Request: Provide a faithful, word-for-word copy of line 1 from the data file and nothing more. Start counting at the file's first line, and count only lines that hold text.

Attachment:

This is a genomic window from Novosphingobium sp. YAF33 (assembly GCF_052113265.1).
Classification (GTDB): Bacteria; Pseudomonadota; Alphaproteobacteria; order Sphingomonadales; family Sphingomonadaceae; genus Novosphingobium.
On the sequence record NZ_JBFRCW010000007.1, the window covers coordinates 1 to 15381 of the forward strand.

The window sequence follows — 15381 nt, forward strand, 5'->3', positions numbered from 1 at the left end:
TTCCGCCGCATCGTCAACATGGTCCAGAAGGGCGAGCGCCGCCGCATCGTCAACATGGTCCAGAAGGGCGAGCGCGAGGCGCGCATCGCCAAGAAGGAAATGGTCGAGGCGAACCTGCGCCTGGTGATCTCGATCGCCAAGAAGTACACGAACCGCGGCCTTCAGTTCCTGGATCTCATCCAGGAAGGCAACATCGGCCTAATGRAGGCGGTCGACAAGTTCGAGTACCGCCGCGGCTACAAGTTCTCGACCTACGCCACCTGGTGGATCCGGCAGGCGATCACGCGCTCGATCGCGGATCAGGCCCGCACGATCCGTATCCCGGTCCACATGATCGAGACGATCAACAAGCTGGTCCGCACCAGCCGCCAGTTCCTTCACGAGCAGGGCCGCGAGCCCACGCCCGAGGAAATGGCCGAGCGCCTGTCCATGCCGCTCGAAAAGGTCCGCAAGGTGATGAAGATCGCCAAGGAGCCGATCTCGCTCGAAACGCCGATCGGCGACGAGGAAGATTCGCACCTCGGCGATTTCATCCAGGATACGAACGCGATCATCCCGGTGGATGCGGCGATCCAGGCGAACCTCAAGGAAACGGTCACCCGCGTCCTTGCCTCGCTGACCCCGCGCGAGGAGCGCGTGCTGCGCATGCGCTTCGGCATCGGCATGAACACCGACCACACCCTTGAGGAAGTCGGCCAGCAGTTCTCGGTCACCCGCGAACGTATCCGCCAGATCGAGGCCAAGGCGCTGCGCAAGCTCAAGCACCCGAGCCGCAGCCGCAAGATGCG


This is a genomic window from Novosphingobium sp. YAF33 (assembly GCF_052113265.1).